Me & My Blog

When my little family moved to the metro-Atlanta area in 1990, we started right away to set up a garden to grow some tomatoes and other garden crops. Frustratingly, we didn't have ANY success, even after some spectacular success with our food-garden on the Eastern Shore of Virginia, where we had lived for two years. 

It turns out the red clay that is the "soil" in our yard needs a lot of help to grow garden vegetables, but I didn't know that at first.  Also, vegetable plants need a lot more sunlight than our first Georgia garden was getting.

A search at our county's central library turned up very little information about gardening in this area, and the best source of information I could find back then was Don Hastings' "Gardening in the South" book series. That is still a great source of information, but not everyone spends as much time at the library as I did then!

If I had grown up with gardening, it might not have taken as long to figure out the essential details, but even though I grew up in a big family -- eight kids --  my parents didn't garden in our suburban-Oklahoma yard. There was an amazing patch of amaryllis by the front door, and Mom had a bay window full of lush houseplants, but that was it.

Over the years, I have continued to read about gardening, talk with local, longtime gardeners, and experiment in my own garden. As a result, I have learned a LOT about growing food in a yard that has only about an eighth-inch of topsoil over compacted red clay and that is affected by the stunning pest and disease pressures here in the Southeast.

I started this blog because I kept meeting people like me, who moved to the Atlanta area from other places that had deep, fertile soils, tried growing vegetables in their new yards, but then just gave up after all their hard work yielded so little.

The hope was, and still is, that what I write here will provide other hopeful gardeners with some of the information they need to be successful.

3 comments:

  1. I was wondering if you would be interested in a guest blogging opportunity at Gardening Know How? The URL of our gardening blog is http://blog.gardeningknowhow.com/category/guest-bloggers/ if you'd like to check it out. If this is something you'd be interested in please e-mail me at shelley@gardeningknowhow.com. Thanks and hope to hear from you soon!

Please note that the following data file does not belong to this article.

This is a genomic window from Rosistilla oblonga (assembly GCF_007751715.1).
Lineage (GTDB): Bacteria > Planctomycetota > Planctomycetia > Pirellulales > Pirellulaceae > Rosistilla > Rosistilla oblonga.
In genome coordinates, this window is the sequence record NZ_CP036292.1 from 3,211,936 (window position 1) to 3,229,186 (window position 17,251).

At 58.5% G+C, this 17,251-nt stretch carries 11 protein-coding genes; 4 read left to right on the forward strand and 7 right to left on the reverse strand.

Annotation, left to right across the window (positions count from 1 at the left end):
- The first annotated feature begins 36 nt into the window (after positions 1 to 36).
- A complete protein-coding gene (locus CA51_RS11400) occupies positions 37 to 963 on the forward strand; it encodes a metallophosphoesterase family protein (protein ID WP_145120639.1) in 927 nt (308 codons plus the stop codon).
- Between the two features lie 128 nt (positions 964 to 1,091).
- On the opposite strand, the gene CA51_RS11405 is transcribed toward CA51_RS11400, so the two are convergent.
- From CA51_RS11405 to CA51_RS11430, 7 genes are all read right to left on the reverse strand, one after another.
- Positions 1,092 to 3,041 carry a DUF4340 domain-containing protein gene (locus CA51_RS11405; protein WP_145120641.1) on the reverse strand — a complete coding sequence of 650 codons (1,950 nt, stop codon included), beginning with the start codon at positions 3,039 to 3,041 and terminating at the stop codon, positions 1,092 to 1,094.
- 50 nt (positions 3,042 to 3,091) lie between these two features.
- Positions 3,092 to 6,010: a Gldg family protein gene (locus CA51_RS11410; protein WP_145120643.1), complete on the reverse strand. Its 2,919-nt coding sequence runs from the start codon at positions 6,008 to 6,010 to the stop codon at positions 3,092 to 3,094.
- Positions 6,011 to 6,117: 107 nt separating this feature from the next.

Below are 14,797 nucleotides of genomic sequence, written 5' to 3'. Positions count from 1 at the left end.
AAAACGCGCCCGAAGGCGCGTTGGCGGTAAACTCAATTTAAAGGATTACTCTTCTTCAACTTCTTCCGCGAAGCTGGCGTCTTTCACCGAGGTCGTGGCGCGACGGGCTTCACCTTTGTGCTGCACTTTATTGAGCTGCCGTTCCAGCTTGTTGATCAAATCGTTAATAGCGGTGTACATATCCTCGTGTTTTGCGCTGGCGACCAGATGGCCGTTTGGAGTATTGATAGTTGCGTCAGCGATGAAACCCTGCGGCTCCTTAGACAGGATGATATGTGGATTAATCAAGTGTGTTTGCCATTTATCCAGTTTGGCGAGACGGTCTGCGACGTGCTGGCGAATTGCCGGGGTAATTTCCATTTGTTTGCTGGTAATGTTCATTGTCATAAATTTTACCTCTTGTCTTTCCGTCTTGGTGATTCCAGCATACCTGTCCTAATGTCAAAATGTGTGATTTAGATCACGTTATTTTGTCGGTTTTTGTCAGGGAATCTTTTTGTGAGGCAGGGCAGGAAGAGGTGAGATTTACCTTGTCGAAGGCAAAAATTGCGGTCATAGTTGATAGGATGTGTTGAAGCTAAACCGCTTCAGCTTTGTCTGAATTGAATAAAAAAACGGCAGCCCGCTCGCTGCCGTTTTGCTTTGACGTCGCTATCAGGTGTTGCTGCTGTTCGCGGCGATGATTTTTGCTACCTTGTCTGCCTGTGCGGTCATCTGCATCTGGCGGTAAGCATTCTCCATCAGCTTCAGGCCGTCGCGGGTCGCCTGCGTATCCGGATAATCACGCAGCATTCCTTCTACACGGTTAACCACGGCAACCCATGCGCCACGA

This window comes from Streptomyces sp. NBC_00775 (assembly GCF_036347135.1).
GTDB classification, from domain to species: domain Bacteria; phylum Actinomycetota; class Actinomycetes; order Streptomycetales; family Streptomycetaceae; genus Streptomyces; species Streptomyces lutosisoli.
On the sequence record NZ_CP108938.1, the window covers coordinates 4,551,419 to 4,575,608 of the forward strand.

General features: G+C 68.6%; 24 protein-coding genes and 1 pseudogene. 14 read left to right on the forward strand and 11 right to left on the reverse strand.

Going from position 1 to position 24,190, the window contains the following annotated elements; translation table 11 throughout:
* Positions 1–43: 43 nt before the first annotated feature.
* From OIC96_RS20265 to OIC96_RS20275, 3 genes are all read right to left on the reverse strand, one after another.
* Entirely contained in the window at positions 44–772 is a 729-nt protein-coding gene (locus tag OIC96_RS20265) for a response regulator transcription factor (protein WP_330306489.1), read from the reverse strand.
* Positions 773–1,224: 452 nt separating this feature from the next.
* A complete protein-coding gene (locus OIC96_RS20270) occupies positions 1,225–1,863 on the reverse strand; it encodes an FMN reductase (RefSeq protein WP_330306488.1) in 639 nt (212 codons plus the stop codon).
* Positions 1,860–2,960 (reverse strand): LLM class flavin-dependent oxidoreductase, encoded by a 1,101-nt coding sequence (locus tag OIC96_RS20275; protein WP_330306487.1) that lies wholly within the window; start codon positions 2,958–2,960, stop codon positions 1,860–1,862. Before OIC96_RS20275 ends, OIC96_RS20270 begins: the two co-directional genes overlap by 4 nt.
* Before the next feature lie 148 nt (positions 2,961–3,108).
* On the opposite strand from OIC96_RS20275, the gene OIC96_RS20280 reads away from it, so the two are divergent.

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  2. HI Amy,
    This is Beth (crazy Gardener) My garden is doing great this year, I guess because of all the rain. The only problem is that I haven't been able to grow green beans, don't know why, they just don't come up. Just want to know what I'm doing wrong and what I can do to correct it. I have tried several packets so I know it is not the packet, it must be me!:( Please email me at bethcarpentier@gmail.com. Hope your having a great summer, miss you at the extension service!

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  3. Hi Beth!
    It is great to know that your garden is doing mostly fine with all the rain. The green beans could be rotting in the damp ground before they have a chance to come up, but they could also be victims of all kinds of insects/animals that are having a "snack attack" involving your beans.

    If you are planting a small area with the beans, you could actually start them indoors or on a shady porch in pots or a flat and then transplant them out to the garden when you see the first leaf unfold. Adding some netting propped above the plants, after moving them into the garden, will protect them from larger plant-eaters (crows, bunnies).

    If it turns out that the problem is slugs or roly-polies, that both thrive in moisture and like to eat green bean seedlings, you can also sprinkle out a little iron-phosphate bait, which is organic-approved. I had a horrible problem with roly-polies one wet year, and I replanted my beans a few times before I figured it out, used the bait, and finally got mature plants. Let me know how it goes?

    -Amy (I will send this note to your email, too.)

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